The end result? A steady stream of cultural representations of Jesus. While the icons of old conveyed Jesus as He was, the memes of today say more about the person who created them. Some are serious, some are intended to just be jokes.
We have Madonna, who “crucified” herself for one of her concert performances, saying later that “we all need to be Jesus in our time.”
The song “Personal Jesus,” originally by Depeche Mode, has been covered by several other artists, including the dark imagery of Marilyn Manson’s video.
Kanye West did not one, but three different music videos for “Jesus Walks,” where classic imagery was blended with various settings of human need and depravity.
Urban outfitters has made quite a profit selling “Jesus is my Homeboy” t-shirts.
South Park portrays Jesus as a kind but typically ineffective character on a call-in advice show.
The film Dogma gave birth to the “Buddy Christ” image, used by the church in the film to make Jesus more appealing to the masses.
And if anyone is looking to get their pastor a gift, look no further than the Jesus action figure.
The point is that we live in a world of great spiritual confusion. Like Theophilus, people have a basic idea about who Jesus was, but are unsure of their feelings toward the church.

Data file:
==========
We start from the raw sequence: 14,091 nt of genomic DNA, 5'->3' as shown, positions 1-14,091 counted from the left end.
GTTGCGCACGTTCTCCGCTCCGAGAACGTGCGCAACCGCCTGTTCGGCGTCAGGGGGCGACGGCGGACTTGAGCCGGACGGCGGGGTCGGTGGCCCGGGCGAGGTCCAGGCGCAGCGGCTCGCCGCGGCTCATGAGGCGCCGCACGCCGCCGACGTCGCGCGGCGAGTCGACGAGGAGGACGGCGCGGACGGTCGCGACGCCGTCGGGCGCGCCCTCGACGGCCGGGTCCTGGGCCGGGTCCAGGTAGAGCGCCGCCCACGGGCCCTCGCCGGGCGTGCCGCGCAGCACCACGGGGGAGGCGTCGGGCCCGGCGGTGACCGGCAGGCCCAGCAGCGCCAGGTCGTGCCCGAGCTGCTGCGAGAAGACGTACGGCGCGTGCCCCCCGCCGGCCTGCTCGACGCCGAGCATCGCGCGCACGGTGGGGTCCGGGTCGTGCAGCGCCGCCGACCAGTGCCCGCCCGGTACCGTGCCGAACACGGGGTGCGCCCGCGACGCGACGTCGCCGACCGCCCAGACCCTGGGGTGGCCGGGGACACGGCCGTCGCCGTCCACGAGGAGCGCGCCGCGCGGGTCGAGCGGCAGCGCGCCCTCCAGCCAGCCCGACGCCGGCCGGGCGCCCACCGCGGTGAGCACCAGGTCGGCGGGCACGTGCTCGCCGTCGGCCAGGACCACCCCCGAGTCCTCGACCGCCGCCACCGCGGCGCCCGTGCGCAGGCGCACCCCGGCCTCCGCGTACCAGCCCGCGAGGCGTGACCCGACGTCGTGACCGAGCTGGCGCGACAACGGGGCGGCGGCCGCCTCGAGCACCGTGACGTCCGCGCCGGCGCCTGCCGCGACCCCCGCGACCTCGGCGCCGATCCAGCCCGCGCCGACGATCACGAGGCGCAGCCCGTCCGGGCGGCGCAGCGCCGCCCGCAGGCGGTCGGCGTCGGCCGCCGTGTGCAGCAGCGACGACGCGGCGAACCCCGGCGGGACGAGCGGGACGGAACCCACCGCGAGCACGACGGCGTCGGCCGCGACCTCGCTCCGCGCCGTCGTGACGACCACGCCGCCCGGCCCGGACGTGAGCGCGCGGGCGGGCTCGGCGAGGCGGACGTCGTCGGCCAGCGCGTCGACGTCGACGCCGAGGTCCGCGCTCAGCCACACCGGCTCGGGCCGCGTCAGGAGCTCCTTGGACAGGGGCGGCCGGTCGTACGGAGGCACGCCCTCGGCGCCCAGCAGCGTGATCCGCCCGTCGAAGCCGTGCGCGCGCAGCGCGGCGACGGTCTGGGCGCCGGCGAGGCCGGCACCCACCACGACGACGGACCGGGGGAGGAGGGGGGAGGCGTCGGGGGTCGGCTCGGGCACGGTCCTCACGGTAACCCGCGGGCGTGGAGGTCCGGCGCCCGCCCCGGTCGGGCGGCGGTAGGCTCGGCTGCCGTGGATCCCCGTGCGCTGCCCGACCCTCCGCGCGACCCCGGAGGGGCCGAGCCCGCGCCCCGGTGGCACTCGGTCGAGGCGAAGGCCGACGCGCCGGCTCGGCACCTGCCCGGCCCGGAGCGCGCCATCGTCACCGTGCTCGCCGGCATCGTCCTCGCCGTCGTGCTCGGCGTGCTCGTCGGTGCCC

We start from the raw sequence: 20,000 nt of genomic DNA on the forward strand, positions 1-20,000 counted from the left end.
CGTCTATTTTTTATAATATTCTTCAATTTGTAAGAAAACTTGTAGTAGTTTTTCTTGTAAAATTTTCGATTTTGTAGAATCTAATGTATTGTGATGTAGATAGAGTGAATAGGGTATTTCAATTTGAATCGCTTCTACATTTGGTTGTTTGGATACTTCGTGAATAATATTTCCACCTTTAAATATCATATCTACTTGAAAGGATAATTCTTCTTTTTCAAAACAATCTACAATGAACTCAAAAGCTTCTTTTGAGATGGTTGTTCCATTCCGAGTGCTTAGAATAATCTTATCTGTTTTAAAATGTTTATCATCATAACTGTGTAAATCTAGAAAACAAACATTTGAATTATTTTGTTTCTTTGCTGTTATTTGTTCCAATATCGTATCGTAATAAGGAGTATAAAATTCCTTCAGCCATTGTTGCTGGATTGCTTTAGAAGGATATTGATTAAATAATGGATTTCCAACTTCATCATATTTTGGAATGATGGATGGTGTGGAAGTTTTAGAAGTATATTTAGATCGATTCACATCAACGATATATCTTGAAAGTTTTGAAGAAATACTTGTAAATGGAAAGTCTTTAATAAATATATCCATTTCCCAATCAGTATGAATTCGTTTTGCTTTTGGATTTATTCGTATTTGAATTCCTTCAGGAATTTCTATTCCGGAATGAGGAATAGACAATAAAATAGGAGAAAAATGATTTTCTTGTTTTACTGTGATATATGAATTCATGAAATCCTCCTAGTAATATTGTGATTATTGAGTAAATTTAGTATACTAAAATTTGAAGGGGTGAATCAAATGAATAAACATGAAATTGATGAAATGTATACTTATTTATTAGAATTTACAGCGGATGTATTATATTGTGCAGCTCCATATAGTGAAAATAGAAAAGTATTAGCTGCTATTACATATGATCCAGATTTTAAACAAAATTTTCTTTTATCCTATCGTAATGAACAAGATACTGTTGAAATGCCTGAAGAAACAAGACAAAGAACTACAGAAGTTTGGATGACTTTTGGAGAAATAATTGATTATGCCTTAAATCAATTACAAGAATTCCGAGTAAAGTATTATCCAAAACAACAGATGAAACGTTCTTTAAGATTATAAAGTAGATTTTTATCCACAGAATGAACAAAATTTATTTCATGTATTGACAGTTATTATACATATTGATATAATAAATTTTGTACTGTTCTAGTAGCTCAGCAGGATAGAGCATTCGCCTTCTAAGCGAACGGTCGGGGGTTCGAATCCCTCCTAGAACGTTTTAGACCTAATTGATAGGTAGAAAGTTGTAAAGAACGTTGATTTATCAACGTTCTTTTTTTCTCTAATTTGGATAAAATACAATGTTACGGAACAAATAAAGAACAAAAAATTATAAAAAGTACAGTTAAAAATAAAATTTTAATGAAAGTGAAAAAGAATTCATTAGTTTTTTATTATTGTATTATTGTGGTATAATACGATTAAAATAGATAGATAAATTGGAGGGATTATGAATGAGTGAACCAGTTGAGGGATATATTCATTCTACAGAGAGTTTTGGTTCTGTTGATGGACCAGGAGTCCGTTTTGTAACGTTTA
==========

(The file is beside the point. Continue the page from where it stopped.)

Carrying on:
In our world, the church has unfortunately shied away from clear teaching on Jesus in the name of political correctness. We prefer teachings on social activism, happy marriages, and financial advice. The result is that Jesus is increasingly being defined by those outside the walls rather than within them.
Icons were born from the idea that just as God became man, so too could truth became solid reality through artistic expression. But even after Jesus returned to the Father after the resurrection, the Body of Christ was still present on earth in the form of His followers. The Church has the great privilege of showing the world who Jesus is in both word and deed.
I like Luke because as both physician and painter, he possessed both the sharp mind of a scientist and the tender heart of an artist. The magnificence of this series is that as we move through Luke’s gospel, we’ll see him paint a new and incredible picture of Jesus, watching his brush move across the canvas as we turn each page of his account.
So we hope you enjoy this series. Be sure to check back frequently to interact more as we grow together.
Christopher J Wiles
pastor | writer | speaker
Chris is a writer and speaker. He currently serves as teaching pastor at Tri-State Fellowship and as a research writer for Docent Research Group.